NutritionN-044N1 Prevention and Management of Acute MalnutritionSAM treatment coverageProportion of cases with severe acute malnutrition receiving treatment FacilityPercentageTotal number of cases with severe acute malnutritionNumber of cases with severe acute malnutrition receiving for treatmentGeographical area, sex, group of beneficiaries: infants 0-5 months, children 6-59 months, people 60 years of age and older, inpatient/outpatient, rural/urban/IDPs YesOutcomeYesFood Security and Nutrition 3.2, Sphere: Management of acute malnutrition and micronutrient deficiencies standard 2: Severe acute malnutrition (Key Indicator 2)Sphere Minimum Standards: >50% for rural; >70% for urban; >90% for IDPs"Phase III and IVPhase 3, Phase 4Definitions of different types of coverage are being developed. Admission rates should be analysed in order to identify if boys, girls, men, women are equally accessing nutrition services. If a group identified as potentially vulnerable, is not oriented to the nutrition centres, it is important to understand why this is (i.e. gender-based discrimination, mobility restrictions, etc.) and to take required actions.SQUEAC surveysH2 Child health
NutritionN-045N1 Prevention and Management of Acute MalnutritionSAM discharged diedProportion of cases with severe acute malnutrition who died during treatment FacilityPercentageTotal number of cases with severe acute malnutrition dischargedNumber of cases with severe acute malnutrition who died during treatment Geographical area, sex, group of beneficiaries: infants 0-5 months, children 6-59 months, people 60 years of age and older, inpatient/outpatient, rural/urban/IDPs YesProcessNoFood Security and Nutrition 3.2, Sphere: Management of acute malnutrition and micronutrient deficiencies standard 2: Severe acute malnutrition (Key Indicator 3)Sphere Standards: should be less than 10%Phase III and IVPhase 3, Phase 4SAM management reportingH2 Child health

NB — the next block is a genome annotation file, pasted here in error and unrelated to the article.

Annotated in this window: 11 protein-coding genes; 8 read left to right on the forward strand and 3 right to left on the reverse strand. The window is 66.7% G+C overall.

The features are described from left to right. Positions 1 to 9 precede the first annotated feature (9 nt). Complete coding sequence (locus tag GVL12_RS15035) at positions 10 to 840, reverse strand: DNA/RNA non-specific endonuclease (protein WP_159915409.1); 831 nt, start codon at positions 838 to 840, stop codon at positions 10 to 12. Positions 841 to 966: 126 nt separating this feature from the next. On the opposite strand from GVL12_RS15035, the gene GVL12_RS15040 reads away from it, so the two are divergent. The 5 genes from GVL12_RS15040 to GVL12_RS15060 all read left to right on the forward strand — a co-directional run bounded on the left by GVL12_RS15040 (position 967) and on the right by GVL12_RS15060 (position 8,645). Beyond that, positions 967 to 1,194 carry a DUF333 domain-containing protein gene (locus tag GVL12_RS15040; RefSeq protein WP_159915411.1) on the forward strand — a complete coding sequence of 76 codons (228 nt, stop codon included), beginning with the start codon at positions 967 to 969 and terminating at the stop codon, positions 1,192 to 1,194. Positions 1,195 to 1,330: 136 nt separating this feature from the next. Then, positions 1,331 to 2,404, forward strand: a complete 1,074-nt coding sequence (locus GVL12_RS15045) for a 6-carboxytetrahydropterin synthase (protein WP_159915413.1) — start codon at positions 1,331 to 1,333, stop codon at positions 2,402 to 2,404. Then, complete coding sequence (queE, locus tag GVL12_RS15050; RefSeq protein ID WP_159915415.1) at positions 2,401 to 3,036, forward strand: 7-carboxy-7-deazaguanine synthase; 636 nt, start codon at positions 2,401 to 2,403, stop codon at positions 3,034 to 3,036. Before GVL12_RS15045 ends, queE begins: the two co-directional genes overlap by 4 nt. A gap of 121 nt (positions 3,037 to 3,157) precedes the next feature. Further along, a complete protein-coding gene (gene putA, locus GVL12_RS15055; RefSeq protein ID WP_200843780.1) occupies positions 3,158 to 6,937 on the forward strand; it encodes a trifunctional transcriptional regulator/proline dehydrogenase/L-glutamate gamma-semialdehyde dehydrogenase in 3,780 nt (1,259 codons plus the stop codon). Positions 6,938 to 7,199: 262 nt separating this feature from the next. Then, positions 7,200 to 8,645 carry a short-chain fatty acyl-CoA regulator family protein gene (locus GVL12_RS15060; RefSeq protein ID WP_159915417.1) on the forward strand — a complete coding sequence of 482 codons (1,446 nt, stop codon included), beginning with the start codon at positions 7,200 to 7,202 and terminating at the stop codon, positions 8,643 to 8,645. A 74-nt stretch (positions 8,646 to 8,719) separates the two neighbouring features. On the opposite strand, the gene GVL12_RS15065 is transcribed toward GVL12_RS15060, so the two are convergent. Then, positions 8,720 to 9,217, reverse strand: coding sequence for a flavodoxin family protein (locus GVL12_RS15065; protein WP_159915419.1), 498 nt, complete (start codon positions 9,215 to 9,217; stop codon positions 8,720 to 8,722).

NutritionN-046N1 Prevention and Management of Acute MalnutritionSAM discharged recoveredProportion of discharged cases with severe acute malnutrition who recovered FacilityPercentageTotal number of cases with severe acute malnutrition dischargedNumber of discharged cases with severe acute malnutrition who recoveredGeographical area, sex, group of beneficiaries: children 0-59 months, 6-59 months, people 60 years and older, other groups, inpatient/outpatient YesOutcomeYesFood Security and Nutrition 3.2, Sphere: Management of acute malnutrition and micronutrient deficiencies standard 2: Severe acute malnutrition (Key Indicator 3)Sphere Standards: should be more than 75%Phase III and IVPhase 3, Phase 4SAM management reporting
NutritionN-047N1 Prevention and Management of Acute MalnutritionSAM discharged defaultedProportion of discharged cases with severe acute malnutrition who defaulted FacilityPercentageTotal number of cases with severe acute malnutrition dischargedNumber of discharged cases with severe acute malnutrition who defaultedGeographical area, sex, group of beneficiaries: infants 0-5, children 6-59 months, people 60 years old and older, other groups, confirmed/non-confirmedYesOutputYesFood Security and Nutrition 3.2, Sphere: Management of acute malnutrition and micronutrient deficiencies standard 2: Severe acute malnutrition (Key Indicator 3)Sphere Standards: should be less than 15%Phase III and IVPhase 3, Phase 4Specify timing for defaulters. Unconfirmed defaulter includes defaulted, moved, died. . If you have capacity to confirm the reason for defaulting, correct the relevant discharged indicatorsSAM management reporting
NutritionN-048N1 Prevention and Management of Acute MalnutritionSAM discharged non-recoveredProportion of discharged cases with severe acute malnutrition who non-recovered FacilityPercentageTotal number of cases with severe acute malnutrition dischargedNumber of discharged cases with severe acute malnutrition who non-recoveredGeographical area, sex, group of beneficiaries: children 0-59 months, 6-59 months, people 60 years and older, other groups, inpatient/outpatient NoOutput, ProcessYesNAPhase III and IVPhase 3, Phase 4Specify timing for non-recovery. Non-response to treatment should be identified and acted upon with the full medical investigation.SAM management reportingH2 Child health
NutritionN-049N1 Prevention and Management of Acute MalnutritionSAM referredNumber of cases with severe acute malnutrition referred to inpatient care or hospital FacilityNumberN/ANumber of cases with severe acute malnutrition referred to inpatient care or hospitalGeographical area, sex, group of beneficiaries: children 6-59 months, people 60 years and older, other groupsNoOutput, ProcessYesNAPhase III and IVPhase 3, Phase 4SAM management reportingH1 General clinical services & essential trauma care